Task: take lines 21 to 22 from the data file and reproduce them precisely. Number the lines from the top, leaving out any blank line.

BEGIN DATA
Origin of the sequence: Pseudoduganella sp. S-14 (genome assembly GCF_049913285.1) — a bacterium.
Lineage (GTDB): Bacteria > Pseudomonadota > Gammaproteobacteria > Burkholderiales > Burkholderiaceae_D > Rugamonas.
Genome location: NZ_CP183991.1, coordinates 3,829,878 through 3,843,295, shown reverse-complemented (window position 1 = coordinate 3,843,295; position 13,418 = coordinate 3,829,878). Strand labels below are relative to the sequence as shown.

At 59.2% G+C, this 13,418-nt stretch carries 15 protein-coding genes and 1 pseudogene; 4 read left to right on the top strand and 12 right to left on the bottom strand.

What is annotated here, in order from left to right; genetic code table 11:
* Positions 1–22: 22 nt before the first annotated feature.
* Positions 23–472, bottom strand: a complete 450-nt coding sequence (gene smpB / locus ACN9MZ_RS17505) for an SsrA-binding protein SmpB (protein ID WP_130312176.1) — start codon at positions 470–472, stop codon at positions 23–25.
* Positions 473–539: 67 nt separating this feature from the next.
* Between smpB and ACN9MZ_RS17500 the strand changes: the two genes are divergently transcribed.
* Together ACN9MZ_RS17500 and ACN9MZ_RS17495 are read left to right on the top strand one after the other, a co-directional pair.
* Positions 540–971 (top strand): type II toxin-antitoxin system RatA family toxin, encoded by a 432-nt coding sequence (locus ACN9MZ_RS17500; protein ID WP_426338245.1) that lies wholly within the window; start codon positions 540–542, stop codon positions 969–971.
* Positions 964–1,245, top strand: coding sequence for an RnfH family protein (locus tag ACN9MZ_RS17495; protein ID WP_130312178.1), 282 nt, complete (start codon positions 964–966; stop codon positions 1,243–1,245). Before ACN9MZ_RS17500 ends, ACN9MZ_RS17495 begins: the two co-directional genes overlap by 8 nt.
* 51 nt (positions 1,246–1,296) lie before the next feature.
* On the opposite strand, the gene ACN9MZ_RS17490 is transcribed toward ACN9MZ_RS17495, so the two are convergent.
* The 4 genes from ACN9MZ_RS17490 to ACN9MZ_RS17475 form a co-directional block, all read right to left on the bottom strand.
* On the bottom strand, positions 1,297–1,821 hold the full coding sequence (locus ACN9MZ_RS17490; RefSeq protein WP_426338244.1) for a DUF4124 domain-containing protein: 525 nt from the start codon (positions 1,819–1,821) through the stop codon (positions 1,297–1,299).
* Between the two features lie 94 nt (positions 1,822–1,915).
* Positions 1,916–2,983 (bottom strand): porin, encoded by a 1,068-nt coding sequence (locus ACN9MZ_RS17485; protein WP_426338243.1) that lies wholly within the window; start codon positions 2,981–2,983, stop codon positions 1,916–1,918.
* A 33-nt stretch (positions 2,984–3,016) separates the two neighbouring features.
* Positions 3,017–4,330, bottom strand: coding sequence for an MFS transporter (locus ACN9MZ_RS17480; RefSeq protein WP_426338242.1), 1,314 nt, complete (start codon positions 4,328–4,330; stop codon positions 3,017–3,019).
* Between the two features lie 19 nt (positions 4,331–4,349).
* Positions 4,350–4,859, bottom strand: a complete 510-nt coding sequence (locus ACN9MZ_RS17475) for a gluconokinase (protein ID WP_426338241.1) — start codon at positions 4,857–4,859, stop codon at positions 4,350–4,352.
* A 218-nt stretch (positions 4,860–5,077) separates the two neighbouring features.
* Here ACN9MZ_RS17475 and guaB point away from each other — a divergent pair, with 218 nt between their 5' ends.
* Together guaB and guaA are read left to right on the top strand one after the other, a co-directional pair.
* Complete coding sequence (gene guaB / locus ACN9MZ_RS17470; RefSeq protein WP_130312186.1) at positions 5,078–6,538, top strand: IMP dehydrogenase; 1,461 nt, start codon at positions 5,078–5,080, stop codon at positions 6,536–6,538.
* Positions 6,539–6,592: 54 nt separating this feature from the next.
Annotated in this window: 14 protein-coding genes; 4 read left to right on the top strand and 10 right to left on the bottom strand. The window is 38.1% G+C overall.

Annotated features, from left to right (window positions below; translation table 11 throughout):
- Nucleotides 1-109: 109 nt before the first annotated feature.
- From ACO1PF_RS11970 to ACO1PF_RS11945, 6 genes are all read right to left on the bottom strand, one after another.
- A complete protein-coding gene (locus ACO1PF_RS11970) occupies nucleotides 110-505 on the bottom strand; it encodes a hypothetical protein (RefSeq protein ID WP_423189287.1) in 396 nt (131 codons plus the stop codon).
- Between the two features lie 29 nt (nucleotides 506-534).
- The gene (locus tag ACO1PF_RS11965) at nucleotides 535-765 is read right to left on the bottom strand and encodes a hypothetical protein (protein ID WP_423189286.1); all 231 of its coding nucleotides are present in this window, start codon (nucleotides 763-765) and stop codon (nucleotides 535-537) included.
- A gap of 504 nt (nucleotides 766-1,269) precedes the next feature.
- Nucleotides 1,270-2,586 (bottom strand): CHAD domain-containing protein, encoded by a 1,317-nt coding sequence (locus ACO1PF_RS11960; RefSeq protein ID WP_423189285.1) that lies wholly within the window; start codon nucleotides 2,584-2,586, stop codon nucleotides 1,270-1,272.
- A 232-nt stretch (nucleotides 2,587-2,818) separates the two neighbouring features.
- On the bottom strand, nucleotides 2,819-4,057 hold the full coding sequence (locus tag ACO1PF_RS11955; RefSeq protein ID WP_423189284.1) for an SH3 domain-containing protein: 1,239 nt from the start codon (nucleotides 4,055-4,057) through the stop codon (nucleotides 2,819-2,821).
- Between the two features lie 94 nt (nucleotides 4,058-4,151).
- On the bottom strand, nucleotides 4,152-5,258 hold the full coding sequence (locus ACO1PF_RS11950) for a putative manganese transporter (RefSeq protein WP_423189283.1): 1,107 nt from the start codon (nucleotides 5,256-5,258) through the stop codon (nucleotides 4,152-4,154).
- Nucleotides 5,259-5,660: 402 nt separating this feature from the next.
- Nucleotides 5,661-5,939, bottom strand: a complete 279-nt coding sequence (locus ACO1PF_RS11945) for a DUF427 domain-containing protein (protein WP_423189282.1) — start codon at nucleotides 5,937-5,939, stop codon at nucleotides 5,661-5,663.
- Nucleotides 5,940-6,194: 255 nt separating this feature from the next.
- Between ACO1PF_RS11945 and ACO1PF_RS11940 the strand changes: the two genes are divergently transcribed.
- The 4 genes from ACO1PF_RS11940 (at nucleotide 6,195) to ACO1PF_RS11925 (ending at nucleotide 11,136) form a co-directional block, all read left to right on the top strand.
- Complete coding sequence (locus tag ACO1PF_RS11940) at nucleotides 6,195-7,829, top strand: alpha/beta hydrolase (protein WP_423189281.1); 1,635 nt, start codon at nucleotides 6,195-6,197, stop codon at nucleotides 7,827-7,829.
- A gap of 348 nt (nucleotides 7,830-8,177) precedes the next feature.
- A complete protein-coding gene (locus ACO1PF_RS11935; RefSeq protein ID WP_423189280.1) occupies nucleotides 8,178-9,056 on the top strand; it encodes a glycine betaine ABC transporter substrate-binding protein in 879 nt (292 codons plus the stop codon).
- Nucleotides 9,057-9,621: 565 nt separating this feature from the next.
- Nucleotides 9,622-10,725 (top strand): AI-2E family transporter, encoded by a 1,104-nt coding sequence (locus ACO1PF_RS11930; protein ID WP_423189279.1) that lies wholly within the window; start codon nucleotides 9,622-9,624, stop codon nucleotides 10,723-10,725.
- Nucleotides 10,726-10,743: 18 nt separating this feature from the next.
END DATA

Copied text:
* Between the two features lie 19 nt (positions 4,331–4,349).
* Positions 4,350–4,859, bottom strand: a complete 510-nt coding sequence (locus ACN9MZ_RS17475) for a gluconokinase (protein ID WP_426338241.1) — start codon at positions 4,857–4,859, stop codon at positions 4,350–4,352.